CHARLESTON, W.Va. — The attention is now fully focused on the Nov. 4 general election in West Virginia — a quick shift that happened for the nominees immediately after the results were in for West Virginia’s 2014 primary election.
“It is now on to November,” said Secretary of State Natalie Tennant, the Democratic nominee for U.S. Senate, on Wednesday morning. “We’re going to keep this momentum going and I’m going to win in November.”
The Republican U.S. Senate nominee, though, will have something to say about that in the coming months.
“I have a record that people are going to judge me on and I’m going to fight hard to defend that record and I think it’s a great record for our state,” said Congresswoman Shelley Moore Capito who currently represents West Virginia’s 2nd District in the U.S. House of Representatives.
The two nominees for the seat she’s held since 2000 are Nick Casey, a former West Virginia Democratic Party chair, and Alex Mooney, a former Maryland Republican Party chair. In a crowded field of seven Republican candidates, Mooney won the nomination with more than 36 percent of the vote followed by Ken Reed, Charlotte Lane and Steve Harrison — in that order.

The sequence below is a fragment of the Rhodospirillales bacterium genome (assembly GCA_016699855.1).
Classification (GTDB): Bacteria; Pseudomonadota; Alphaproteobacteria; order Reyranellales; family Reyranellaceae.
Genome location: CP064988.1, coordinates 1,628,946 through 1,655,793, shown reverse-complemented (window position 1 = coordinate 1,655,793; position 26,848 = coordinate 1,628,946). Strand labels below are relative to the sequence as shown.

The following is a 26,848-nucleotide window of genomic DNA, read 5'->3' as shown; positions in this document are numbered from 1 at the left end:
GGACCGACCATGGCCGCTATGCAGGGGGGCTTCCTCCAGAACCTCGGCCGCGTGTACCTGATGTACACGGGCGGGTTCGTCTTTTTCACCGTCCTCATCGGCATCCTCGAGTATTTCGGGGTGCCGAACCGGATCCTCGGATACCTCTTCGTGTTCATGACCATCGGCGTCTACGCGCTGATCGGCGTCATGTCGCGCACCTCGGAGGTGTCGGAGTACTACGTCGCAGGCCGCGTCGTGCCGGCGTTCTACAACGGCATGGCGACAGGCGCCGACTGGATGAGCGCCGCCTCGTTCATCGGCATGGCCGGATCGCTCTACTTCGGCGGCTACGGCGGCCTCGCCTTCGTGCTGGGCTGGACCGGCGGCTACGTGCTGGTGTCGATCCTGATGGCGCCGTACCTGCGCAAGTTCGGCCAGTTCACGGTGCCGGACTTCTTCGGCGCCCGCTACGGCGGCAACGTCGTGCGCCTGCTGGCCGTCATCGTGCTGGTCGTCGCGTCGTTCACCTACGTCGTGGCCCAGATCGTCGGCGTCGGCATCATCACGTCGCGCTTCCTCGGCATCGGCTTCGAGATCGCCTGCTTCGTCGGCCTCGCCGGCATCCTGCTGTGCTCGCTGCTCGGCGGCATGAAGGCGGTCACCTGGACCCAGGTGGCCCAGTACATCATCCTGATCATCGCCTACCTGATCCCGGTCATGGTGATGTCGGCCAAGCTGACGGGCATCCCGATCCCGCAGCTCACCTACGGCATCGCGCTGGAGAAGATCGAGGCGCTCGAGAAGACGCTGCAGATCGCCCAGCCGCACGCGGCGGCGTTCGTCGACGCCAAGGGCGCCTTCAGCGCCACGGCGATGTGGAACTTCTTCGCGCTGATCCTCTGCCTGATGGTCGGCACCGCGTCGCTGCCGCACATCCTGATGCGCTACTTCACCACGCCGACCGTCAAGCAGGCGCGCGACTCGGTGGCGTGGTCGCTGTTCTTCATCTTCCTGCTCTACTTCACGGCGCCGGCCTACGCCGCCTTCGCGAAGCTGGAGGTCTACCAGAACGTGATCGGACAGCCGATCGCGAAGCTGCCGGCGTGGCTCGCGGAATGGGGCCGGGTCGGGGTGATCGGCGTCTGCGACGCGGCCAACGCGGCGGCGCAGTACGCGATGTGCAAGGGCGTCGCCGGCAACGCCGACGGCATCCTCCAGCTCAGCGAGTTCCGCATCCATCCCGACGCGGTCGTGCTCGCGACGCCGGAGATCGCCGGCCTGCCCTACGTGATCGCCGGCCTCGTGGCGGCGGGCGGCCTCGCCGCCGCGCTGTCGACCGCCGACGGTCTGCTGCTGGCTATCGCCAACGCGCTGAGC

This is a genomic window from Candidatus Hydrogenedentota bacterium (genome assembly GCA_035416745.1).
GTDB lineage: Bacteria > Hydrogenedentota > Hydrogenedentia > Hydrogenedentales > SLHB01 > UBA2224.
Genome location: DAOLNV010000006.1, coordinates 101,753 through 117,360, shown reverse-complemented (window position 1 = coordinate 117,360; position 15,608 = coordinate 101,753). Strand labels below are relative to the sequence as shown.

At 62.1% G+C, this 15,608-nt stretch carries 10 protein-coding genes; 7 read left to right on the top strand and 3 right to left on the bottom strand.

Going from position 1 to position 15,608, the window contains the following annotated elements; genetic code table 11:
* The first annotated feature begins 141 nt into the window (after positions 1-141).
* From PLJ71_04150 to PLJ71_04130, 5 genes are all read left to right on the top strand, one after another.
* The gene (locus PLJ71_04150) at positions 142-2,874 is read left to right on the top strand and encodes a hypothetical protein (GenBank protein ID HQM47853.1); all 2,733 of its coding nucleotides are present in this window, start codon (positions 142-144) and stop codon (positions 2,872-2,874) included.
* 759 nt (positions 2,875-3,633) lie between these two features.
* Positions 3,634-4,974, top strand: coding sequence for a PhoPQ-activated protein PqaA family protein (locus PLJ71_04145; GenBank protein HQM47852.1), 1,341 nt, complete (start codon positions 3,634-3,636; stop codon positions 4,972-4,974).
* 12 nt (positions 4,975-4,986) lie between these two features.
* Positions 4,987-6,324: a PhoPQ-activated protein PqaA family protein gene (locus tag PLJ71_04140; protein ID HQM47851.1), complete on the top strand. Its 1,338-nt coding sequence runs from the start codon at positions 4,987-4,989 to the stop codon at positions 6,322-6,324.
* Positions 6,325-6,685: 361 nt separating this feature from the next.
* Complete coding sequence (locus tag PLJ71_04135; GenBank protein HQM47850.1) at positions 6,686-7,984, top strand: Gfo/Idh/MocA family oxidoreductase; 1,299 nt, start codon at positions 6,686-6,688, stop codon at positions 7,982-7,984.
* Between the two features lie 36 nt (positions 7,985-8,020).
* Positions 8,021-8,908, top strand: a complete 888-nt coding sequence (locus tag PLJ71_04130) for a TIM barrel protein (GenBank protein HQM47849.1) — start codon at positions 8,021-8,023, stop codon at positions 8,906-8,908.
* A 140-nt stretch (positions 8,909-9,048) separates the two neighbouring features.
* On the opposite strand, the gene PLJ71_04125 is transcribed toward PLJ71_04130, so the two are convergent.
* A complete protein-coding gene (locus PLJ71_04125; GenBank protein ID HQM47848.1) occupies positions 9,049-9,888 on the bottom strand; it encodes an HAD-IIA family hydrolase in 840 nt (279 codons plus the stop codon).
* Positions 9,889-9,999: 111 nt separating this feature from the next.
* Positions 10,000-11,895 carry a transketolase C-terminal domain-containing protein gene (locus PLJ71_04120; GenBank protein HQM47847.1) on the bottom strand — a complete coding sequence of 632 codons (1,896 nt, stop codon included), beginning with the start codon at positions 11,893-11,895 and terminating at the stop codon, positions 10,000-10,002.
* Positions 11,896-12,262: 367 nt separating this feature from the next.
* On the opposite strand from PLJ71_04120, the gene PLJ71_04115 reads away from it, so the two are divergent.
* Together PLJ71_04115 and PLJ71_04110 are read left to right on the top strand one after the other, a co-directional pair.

“He ran a good campaign,” said Chris Stirewalt, Fox News digital politics editor, of Mooney’s win on Wednesday’s MetroNews “Talkline.” “I think that Alex Mooney will make a superior general election candidate than Charlotte Lane would have because you’re going to have this energy. You’re going to have this hustle. You’re going to have this base out.”
The 1st Congressional District race, come November, will be between Congressman David McKinley (R-W.Va.) and state Auditor Glen Gainer. Neither faced competition in Tuesday’s Democratic primary.
In the 3rd Congressional District, Congressman Nick Rahall (D-W.Va.) sounded confident the day after he was renominated to the seat he’s held since 1977. “I have another flip-flopper that’s running against me. I’m not sure which party he will be in by the time the November election rolls around, but I’m grateful to my party for sticking with me,” he said.
State Sen. Evan Jenkins (R-Cabell, 5) — who changed party affiliations last year to challenge Rahall — said his chances are looking good, six months out from the Nov. 4 general election. “Changing to a Republican is fighting for our state, fighting for our jobs and fighting for our future,” he said. “I simply could not be a part of the Rahall-Obama agenda.”
Jenkins has the support of the West Virginia Chamber of Commerce. “This is not personal,” said Steve Roberts, Chamber of Commerce president. “This is really about a change in direction.”
On Thursday, Congresswoman Ann Wagner (R-Missouri), a former Republican National Committee co-chair, will attend a fundraising event for Jenkins in Charleston at the Chamber’s headquarters.